Every parent has their own approach to how they interact with their children. During your marriage, you may have been the enforcer, while your ex was the one who would be the proverbial good cop in difficult situations.
While such discrepancies aren’t a major issue during a happy marriage, they can be a source of significant contention during and after a divorce. Especially if your ex has never been big on routine, structure or discipline, you may find yourself feeling like the bad guy and worry that your kids will start to prefer spending time with the other parent as opposed to you.
How can you deal with sharing post-divorce parental responsibilities with a very permissive co-parent?
Sit down and talk about the role of discipline in child development
The best way for you to overcome this co-parenting conflict will involve openly talking about your desires and intentions while raising your kids. If you can’t do so independently, it may be wise for you and your ex to sit down with a co-parenting therapist who can guide you through the process of setting expectations and rules for one another and your children.
Enforce consistent rules at both households
The easiest way to prevent a discrepancy in parenting styles from impacting how much time the children want to spend with each parent is to ensure that the major issues remain the same between households. Having the same curfew, limits on screen time and expectations regarding schoolwork can contribute to children feeling a consistent sense of structure and discipline in both parental households.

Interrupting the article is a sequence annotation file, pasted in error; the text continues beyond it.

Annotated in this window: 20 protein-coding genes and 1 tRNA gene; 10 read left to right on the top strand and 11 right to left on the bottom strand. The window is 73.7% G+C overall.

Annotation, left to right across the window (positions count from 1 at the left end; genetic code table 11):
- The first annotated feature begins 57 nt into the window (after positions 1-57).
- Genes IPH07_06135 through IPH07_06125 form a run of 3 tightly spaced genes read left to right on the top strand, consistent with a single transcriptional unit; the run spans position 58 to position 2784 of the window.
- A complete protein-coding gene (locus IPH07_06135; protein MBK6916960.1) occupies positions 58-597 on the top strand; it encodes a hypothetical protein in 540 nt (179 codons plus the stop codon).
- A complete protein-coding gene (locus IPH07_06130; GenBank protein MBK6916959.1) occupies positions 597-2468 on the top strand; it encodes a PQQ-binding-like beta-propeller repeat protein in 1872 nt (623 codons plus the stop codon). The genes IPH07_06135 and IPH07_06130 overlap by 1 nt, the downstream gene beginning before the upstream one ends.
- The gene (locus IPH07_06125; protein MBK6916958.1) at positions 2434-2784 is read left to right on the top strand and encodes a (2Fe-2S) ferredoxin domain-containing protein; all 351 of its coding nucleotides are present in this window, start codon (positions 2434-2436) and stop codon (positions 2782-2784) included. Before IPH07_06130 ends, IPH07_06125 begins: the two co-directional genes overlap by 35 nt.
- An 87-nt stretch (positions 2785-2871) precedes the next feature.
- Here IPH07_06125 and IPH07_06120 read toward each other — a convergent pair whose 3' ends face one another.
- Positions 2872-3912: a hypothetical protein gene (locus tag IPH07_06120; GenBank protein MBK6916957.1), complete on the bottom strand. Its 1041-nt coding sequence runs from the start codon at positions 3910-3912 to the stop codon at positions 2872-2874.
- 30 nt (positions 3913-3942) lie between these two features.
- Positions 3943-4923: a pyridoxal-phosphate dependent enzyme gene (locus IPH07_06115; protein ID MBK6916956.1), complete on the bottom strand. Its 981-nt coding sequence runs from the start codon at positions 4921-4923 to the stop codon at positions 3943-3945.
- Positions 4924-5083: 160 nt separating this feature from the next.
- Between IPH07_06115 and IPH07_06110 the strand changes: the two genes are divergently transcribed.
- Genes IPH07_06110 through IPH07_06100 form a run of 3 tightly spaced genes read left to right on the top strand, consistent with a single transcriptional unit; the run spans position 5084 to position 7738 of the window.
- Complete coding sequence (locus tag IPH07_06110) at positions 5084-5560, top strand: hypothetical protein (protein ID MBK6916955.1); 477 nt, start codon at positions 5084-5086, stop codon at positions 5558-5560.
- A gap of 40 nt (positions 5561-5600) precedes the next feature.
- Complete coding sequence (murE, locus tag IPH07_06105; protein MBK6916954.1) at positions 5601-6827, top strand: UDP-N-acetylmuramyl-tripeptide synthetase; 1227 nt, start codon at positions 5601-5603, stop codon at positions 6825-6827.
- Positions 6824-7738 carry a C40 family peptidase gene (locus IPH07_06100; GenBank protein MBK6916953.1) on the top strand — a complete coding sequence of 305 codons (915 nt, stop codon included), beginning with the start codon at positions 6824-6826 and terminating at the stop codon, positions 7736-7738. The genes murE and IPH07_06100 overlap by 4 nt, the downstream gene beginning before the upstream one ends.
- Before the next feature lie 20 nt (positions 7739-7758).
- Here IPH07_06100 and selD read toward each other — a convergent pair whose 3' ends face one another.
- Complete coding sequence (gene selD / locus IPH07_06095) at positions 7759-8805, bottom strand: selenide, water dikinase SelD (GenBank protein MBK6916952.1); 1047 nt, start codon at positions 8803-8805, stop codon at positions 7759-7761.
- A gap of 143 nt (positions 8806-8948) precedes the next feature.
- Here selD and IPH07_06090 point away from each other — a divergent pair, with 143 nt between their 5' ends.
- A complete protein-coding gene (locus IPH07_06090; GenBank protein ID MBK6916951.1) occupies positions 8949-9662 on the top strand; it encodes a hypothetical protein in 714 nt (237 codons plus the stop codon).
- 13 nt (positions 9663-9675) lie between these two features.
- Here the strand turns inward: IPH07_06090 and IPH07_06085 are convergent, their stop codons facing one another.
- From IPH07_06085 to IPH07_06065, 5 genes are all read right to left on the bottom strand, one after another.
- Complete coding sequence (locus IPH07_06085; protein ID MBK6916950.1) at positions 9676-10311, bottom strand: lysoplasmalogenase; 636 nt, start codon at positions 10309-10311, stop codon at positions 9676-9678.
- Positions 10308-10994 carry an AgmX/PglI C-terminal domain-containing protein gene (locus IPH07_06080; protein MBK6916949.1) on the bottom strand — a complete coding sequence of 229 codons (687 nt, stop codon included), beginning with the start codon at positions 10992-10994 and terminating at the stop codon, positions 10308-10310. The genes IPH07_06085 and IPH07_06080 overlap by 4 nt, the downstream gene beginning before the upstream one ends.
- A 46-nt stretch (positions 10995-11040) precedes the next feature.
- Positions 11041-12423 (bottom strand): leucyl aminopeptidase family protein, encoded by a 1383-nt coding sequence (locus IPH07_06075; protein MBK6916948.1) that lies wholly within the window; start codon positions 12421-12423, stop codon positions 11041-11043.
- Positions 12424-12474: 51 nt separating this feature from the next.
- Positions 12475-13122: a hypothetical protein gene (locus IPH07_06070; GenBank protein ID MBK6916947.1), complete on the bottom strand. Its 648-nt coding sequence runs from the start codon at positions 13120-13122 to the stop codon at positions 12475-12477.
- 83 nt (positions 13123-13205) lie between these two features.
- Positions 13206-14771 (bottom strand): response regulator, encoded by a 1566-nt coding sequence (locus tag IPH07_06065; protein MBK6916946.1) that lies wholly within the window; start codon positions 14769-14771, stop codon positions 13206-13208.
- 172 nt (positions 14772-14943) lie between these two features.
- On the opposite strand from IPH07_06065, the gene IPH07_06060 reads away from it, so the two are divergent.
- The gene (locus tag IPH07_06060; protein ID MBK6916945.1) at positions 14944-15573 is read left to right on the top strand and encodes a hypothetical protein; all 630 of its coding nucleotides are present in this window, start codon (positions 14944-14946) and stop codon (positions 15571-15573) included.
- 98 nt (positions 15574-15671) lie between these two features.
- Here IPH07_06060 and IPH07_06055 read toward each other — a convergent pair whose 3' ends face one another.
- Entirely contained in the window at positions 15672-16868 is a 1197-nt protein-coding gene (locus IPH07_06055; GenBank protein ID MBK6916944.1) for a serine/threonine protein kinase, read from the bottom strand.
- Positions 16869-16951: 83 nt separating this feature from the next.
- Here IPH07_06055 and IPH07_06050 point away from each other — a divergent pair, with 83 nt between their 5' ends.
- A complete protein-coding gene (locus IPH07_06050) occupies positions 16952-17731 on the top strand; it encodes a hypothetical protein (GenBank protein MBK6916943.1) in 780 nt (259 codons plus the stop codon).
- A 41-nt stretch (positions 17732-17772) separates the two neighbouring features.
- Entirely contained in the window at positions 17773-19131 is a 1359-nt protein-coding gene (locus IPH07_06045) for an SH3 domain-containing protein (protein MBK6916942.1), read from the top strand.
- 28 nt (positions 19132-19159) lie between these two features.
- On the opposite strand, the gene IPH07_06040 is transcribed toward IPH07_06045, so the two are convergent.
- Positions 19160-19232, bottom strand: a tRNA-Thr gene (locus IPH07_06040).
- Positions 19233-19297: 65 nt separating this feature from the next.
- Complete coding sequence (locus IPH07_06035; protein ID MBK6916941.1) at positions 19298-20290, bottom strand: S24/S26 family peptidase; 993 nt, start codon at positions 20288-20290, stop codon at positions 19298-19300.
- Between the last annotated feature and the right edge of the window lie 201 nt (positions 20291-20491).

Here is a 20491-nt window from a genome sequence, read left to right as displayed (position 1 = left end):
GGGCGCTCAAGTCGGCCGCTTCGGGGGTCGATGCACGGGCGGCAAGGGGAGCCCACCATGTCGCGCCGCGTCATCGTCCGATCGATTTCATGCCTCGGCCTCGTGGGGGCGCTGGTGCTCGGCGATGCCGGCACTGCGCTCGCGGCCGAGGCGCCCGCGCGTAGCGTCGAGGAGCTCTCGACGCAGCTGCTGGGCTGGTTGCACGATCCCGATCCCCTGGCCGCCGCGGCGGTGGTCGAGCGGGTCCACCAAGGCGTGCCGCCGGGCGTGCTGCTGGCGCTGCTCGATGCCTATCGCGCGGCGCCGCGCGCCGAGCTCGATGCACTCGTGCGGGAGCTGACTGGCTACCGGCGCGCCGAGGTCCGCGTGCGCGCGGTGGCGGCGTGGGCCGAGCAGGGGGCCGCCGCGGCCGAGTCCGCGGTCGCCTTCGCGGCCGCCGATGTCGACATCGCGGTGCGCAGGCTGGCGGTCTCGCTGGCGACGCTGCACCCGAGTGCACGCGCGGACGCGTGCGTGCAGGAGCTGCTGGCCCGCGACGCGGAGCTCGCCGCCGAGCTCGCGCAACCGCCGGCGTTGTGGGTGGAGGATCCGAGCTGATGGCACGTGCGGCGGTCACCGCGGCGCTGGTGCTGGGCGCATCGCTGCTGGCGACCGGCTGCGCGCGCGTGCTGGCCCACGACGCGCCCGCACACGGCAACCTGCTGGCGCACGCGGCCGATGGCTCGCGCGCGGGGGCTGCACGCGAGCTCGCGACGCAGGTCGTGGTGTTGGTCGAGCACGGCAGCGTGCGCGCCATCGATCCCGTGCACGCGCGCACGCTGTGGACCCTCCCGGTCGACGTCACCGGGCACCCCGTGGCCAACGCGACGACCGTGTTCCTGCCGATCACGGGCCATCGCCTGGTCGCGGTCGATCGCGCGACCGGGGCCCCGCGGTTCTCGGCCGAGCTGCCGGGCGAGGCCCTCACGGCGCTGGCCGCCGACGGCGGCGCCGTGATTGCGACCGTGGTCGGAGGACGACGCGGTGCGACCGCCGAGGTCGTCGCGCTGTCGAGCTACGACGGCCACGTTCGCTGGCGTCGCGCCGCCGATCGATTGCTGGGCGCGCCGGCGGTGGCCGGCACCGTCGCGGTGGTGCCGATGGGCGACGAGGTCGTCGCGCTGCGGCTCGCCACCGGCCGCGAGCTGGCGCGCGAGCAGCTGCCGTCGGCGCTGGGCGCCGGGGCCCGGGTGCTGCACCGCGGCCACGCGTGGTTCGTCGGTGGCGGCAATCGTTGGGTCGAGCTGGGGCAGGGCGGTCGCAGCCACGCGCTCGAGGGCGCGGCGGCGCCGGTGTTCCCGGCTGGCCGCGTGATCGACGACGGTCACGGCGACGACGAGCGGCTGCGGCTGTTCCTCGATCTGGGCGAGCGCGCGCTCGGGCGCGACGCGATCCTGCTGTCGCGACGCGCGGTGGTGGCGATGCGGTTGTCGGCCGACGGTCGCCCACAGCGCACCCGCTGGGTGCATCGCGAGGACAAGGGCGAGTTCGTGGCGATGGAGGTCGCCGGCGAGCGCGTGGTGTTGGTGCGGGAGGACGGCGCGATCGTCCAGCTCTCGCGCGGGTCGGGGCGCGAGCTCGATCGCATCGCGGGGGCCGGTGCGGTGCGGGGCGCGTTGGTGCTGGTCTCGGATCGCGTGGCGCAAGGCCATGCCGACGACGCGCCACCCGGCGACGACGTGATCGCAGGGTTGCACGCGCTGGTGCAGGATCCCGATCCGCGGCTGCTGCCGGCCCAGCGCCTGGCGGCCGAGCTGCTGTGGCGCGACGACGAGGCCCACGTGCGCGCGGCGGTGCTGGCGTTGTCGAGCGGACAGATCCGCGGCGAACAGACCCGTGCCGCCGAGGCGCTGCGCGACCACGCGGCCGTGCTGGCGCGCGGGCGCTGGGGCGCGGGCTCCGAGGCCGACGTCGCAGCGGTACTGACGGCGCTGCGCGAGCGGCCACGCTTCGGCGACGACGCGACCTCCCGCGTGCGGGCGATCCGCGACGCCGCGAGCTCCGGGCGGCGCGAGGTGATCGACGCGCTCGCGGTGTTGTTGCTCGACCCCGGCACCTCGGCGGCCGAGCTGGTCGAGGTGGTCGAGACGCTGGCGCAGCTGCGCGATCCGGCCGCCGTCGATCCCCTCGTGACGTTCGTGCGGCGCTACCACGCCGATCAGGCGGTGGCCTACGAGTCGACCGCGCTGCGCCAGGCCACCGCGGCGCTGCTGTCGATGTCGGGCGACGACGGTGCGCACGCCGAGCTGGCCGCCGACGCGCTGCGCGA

Permissive parents may not like to establish a lot of rules, but they can and should help enforce them if those rules are what the children have come to understand and expect.
Remember that even children can see through attempts to bribe them
If your ex has gone from being a totally uninvolved parent to a spendthrift who won’t stop buying overpriced video games, it’s totally natural to feel frustrated. If discussions and rules simply won’t deter their behavior, you may have to accept that your children will not have the same structure at your ex’s house.
As your kids get older, they will see the permissiveness and gift-buying for what it really is, which is a thinly-veiled attempt to purchase their affection. Chances are good that your children will respect you more in the long run if you remain a stable and consistent parent instead of trying to copy your ex’s permissive behavior.